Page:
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Apple Juice - Raving Together (mp3) - Synth pads, requisitioned from a 1950's vision of the future, open with a Germanic voice intoning "for one priceless moment, in the whole history of man, all the people are one...raving together". Echoey one-note stab noise (particularly all-encompassing on headphones) and then the boshy kick drum comes in. The bare bones percussion of Eurorave bolt themselves on (melody and texture being the main attraction) preparing for the rolling off-beat bass. One of those dance music cliches I never get sick of, there's just something to that kick-bass-kick-bass pump that awakens something deep inside of me. Maybe it's a phantasm of memory back to the Germanic tribes slaughtering their way through Europe to sack Rome. Or maybe I just like my pleasures simple. Whatever. The layers of melody interwine, the signal note slices through the air, sharp as a blade, a piano line twists in and around the kick like a graceful and sober girl cutting her way through the dancefloor delirium. Above it all is the main arpeggiated riff that emerges from the breakdown not with an explosion, but a shimmer, sparkling like a waterfall on a summer day.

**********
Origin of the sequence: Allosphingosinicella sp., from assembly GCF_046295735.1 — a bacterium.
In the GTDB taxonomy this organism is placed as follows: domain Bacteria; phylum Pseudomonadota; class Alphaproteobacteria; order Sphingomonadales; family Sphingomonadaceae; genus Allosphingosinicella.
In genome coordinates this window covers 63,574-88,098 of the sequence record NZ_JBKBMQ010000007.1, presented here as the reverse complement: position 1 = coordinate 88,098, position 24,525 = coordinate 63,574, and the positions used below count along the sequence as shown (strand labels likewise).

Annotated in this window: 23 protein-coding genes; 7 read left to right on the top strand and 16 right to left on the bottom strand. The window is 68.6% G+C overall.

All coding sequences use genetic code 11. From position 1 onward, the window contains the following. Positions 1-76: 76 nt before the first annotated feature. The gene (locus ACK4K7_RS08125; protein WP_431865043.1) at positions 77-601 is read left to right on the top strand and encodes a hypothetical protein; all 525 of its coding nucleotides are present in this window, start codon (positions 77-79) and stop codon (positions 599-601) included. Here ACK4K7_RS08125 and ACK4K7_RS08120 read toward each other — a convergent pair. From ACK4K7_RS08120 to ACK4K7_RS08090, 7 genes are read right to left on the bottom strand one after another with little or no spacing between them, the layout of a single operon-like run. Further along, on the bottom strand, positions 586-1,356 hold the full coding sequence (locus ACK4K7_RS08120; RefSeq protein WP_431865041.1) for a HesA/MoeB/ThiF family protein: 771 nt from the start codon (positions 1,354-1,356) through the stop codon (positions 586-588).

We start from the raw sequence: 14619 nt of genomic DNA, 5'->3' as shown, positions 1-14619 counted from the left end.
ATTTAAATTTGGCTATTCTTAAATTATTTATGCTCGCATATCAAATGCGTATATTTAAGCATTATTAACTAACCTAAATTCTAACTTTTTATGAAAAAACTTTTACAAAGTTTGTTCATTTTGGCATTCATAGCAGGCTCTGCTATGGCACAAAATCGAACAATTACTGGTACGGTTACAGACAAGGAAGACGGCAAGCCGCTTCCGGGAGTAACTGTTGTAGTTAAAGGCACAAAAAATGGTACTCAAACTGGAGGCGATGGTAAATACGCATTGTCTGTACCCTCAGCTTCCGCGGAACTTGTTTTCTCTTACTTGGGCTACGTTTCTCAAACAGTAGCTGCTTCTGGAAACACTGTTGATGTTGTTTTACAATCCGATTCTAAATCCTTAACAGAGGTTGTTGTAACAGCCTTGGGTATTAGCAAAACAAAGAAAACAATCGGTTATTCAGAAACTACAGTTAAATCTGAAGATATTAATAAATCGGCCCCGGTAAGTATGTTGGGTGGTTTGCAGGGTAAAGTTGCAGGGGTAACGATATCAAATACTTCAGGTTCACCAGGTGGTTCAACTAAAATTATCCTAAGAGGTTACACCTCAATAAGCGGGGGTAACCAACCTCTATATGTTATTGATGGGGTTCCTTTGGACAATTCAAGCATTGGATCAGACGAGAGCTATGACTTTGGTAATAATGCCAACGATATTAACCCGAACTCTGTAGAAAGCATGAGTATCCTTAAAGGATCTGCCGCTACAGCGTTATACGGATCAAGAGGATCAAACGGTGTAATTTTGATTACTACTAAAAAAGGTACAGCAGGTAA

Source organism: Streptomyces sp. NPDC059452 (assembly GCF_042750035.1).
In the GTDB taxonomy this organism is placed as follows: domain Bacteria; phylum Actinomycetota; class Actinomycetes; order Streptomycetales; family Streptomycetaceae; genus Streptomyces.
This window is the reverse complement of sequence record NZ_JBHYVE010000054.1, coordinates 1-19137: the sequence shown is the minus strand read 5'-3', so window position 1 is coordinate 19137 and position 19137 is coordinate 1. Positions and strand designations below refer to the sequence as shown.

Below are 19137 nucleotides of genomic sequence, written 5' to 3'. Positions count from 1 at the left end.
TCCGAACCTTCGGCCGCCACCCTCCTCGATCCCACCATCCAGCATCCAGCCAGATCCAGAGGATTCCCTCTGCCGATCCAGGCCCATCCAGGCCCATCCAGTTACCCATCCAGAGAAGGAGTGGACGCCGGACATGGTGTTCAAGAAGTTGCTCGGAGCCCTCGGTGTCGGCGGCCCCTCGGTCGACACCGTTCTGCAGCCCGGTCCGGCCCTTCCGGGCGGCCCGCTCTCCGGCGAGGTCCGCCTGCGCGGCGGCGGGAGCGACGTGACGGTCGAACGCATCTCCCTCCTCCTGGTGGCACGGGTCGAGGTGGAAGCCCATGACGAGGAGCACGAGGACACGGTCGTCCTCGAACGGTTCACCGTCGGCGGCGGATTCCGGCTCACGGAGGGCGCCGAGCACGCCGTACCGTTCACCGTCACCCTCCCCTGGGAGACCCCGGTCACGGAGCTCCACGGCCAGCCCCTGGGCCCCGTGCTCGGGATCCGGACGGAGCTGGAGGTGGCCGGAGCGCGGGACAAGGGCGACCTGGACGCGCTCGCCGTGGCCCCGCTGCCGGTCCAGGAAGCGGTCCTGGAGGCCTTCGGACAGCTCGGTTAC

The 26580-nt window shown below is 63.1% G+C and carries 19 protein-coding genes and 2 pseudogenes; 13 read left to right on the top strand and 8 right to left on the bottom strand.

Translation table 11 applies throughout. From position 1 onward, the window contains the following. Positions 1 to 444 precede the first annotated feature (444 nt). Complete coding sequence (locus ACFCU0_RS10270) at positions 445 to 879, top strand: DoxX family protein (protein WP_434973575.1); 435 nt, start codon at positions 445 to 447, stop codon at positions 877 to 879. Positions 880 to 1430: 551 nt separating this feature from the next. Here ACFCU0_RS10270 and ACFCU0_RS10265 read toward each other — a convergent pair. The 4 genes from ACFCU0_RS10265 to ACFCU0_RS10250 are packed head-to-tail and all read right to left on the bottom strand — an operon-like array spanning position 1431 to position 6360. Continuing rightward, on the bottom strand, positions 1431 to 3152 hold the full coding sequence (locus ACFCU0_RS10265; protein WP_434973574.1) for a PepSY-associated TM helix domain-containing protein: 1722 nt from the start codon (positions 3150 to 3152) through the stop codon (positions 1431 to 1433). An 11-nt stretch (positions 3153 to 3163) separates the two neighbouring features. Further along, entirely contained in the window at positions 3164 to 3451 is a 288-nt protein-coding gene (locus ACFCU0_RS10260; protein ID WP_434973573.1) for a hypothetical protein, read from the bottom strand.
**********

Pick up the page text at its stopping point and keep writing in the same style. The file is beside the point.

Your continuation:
Xavi Escolano - D.a.f.y.k. (mp3) - This one, too, opens with those peculiar synthetically melancholy mid-90's Eurorave strings. Like Robocop on a mountain top trying to remember genuine emotion. Then, well, you know, whomping fast kick, pumping bass and that shrivelled percussion, the frame that contains the layers of sound. Then one of those ridiculous English-language samples that non-English speaking dance music producers (in this case, Spanish) seem to love. 'The eye of the king'? The sort of thing that you hear on a dancefloor and stop for a second, look at your friend and raise an eyebrow. But not for too long, because the 303 line has arrived. Despite being possibly the most overused sound in dance music, for me there is nothing to match it. On a big soundsystem it comes across, all at once, as angular, organic, and mechanical. Dry ice as sound. Psychedelia as a coldly inhuman command to stomp. The main riff is basic, simple, but so sublime. A single, pulsing chord, shadowed by its fractionally later echo, that floats over all else, over the jackhammer rhythm track, around the screaming 303 line, under the cloudy, gaseous presence of the strings. Slowly all the elements subtract themselves from the track, leaving only the rejected drunk's attack on a wall of a kick and the feeblest trace of the melody.